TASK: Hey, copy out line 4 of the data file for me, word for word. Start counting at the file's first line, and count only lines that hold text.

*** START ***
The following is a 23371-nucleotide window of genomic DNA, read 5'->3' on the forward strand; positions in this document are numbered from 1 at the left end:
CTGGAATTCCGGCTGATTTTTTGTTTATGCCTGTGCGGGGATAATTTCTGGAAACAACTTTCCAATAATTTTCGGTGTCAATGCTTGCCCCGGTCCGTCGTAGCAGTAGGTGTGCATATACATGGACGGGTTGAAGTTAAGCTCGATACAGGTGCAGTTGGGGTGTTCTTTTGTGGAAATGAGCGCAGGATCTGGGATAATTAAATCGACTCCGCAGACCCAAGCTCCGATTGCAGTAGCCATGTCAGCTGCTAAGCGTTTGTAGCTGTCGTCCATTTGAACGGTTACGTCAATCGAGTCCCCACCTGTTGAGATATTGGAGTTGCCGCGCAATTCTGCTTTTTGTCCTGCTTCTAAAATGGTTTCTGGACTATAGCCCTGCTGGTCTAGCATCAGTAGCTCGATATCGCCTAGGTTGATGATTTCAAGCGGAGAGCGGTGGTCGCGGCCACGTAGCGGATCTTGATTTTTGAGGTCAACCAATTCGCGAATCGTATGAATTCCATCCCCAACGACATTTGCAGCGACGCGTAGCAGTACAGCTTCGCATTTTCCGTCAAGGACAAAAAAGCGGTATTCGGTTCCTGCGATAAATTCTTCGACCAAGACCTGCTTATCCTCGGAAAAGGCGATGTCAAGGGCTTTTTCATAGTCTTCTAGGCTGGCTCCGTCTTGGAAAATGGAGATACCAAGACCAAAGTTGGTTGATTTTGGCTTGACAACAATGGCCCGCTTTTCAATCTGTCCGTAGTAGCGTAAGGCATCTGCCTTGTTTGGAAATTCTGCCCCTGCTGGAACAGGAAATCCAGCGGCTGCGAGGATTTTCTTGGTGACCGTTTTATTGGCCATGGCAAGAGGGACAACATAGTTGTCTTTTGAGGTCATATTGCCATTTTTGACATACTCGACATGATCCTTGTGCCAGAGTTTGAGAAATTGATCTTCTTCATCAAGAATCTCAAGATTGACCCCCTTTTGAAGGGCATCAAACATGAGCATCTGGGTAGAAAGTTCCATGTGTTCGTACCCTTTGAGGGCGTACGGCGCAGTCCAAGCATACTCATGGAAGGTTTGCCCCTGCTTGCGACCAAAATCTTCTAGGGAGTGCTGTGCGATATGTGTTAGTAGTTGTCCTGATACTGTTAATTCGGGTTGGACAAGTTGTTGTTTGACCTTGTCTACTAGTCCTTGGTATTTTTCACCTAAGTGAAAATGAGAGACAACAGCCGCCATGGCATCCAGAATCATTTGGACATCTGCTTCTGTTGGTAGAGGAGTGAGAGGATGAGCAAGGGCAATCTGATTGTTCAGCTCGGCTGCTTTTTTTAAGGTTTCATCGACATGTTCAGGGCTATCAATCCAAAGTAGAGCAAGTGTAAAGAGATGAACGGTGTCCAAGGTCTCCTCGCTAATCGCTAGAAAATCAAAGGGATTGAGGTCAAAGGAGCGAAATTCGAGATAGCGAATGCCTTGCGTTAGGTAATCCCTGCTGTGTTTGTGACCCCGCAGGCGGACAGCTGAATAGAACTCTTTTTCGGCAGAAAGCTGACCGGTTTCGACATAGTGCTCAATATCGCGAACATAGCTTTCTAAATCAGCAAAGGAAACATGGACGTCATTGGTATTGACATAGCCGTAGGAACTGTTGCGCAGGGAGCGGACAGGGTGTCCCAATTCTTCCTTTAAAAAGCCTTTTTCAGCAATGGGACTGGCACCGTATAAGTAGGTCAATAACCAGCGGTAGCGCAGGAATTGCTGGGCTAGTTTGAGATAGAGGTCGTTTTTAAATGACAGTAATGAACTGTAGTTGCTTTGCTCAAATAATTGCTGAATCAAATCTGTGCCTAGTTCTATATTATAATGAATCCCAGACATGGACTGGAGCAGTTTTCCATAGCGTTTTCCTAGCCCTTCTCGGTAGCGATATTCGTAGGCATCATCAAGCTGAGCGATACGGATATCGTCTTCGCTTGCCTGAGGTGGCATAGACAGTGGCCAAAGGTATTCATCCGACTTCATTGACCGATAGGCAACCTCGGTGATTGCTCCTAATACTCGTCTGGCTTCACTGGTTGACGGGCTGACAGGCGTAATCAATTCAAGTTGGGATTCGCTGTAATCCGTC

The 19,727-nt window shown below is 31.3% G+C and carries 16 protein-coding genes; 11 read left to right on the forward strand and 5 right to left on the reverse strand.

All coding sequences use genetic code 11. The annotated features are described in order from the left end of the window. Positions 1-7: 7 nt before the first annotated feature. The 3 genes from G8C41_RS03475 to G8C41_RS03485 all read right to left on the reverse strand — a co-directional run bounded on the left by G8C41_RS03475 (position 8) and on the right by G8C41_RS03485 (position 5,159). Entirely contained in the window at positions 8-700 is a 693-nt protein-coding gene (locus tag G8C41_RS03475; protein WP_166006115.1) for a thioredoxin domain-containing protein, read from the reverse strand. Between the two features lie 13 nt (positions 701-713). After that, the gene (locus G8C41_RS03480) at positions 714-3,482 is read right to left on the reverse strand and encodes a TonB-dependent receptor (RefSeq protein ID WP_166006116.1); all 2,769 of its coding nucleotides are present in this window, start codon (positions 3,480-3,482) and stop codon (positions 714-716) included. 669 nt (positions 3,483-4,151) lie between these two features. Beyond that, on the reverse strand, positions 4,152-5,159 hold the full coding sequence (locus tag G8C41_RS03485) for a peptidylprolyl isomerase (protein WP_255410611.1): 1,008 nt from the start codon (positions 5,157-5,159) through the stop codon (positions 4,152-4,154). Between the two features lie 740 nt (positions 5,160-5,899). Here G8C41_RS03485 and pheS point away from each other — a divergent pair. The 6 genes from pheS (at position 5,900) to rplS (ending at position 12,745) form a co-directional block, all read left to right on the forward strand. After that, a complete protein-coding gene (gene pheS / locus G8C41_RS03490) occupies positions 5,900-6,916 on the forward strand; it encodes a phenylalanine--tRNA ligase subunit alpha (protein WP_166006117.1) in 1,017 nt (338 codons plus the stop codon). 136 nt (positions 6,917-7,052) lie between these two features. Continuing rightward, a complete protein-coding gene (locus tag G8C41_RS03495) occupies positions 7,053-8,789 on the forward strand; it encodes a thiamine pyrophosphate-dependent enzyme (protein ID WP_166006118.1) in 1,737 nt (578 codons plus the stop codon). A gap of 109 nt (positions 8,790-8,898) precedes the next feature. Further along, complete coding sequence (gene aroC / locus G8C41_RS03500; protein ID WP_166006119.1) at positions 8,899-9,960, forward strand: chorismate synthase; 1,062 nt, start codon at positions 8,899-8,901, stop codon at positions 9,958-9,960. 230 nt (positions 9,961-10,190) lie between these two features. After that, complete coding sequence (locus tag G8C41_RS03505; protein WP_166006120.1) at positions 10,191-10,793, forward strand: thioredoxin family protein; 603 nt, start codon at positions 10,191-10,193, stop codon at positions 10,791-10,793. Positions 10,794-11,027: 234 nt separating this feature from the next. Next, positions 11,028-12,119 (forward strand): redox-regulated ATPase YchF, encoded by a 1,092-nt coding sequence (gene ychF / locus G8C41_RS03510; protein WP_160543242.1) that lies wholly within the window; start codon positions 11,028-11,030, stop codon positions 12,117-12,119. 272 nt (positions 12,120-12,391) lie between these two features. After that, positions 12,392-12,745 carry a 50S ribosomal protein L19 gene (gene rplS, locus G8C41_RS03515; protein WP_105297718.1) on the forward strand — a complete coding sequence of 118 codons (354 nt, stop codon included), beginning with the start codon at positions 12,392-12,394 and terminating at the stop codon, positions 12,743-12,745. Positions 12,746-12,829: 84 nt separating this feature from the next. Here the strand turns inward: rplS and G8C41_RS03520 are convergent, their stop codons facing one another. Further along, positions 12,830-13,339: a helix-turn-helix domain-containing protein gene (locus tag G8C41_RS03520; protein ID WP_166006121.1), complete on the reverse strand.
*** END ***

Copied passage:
All coding sequences use genetic code 11. The annotated features are described in order from the left end of the window. Positions 1-7: 7 nt before the first annotated feature. The 3 genes from G8C41_RS03475 to G8C41_RS03485 all read right to left on the reverse strand — a co-directional run bounded on the left by G8C41_RS03475 (position 8) and on the right by G8C41_RS03485 (position 5,159). Entirely contained in the window at positions 8-700 is a 693-nt protein-coding gene (locus tag G8C41_RS03475; protein WP_166006115.1) for a thioredoxin domain-containing protein, read from the reverse strand. Between the two features lie 13 nt (positions 701-713). After that, the gene (locus G8C41_RS03480) at positions 714-3,482 is read right to left on the reverse strand and encodes a TonB-dependent receptor (RefSeq protein ID WP_166006116.1); all 2,769 of its coding nucleotides are present in this window, start codon (positions 3,480-3,482) and stop codon (positions 714-716) included. 669 nt (positions 3,483-4,151) lie between these two features. Beyond that, on the reverse strand, positions 4,152-5,159 hold the full coding sequence (locus tag G8C41_RS03485) for a peptidylprolyl isomerase (protein WP_255410611.1): 1,008 nt from the start codon (positions 5,157-5,159) through the stop codon (positions 4,152-4,154). Between the two features lie 740 nt (positions 5,160-5,899). Here G8C41_RS03485 and pheS point away from each other — a divergent pair. The 6 genes from pheS (at position 5,900) to rplS (ending at position 12,745) form a co-directional block, all read left to right on the forward strand. After that, a complete protein-coding gene (gene pheS / locus G8C41_RS03490) occupies positions 5,900-6,916 on the forward strand; it encodes a phenylalanine--tRNA ligase subunit alpha (protein WP_166006117.1) in 1,017 nt (338 codons plus the stop codon). 136 nt (positions 6,917-7,052) lie between these two features. Continuing rightward, a complete protein-coding gene (locus tag G8C41_RS03495) occupies positions 7,053-8,789 on the forward strand; it encodes a thiamine pyrophosphate-dependent enzyme (protein ID WP_166006118.1) in 1,737 nt (578 codons plus the stop codon). A gap of 109 nt (positions 8,790-8,898) precedes the next feature. Further along, complete coding sequence (gene aroC / locus G8C41_RS03500; protein ID WP_166006119.1) at positions 8,899-9,960, forward strand: chorismate synthase; 1,062 nt, start codon at positions 8,899-8,901, stop codon at positions 9,958-9,960. 230 nt (positions 9,961-10,190) lie between these two features. After that, complete coding sequence (locus tag G8C41_RS03505; protein WP_166006120.1) at positions 10,191-10,793, forward strand: thioredoxin family protein; 603 nt, start codon at positions 10,191-10,193, stop codon at positions 10,791-10,793. Positions 10,794-11,027: 234 nt separating this feature from the next. Next, positions 11,028-12,119 (forward strand): redox-regulated ATPase YchF, encoded by a 1,092-nt coding sequence (gene ychF / locus G8C41_RS03510; protein WP_160543242.1) that lies wholly within the window; start codon positions 11,028-11,030, stop codon positions 12,117-12,119. 272 nt (positions 12,120-12,391) lie between these two features. After that, positions 12,392-12,745 carry a 50S ribosomal protein L19 gene (gene rplS, locus G8C41_RS03515; protein WP_105297718.1) on the forward strand — a complete coding sequence of 118 codons (354 nt, stop codon included), beginning with the start codon at positions 12,392-12,394 and terminating at the stop codon, positions 12,743-12,745. Positions 12,746-12,829: 84 nt separating this feature from the next. Here the strand turns inward: rplS and G8C41_RS03520 are convergent, their stop codons facing one another. Further along, positions 12,830-13,339: a helix-turn-helix domain-containing protein gene (locus tag G8C41_RS03520; protein ID WP_166006121.1), complete on the reverse strand.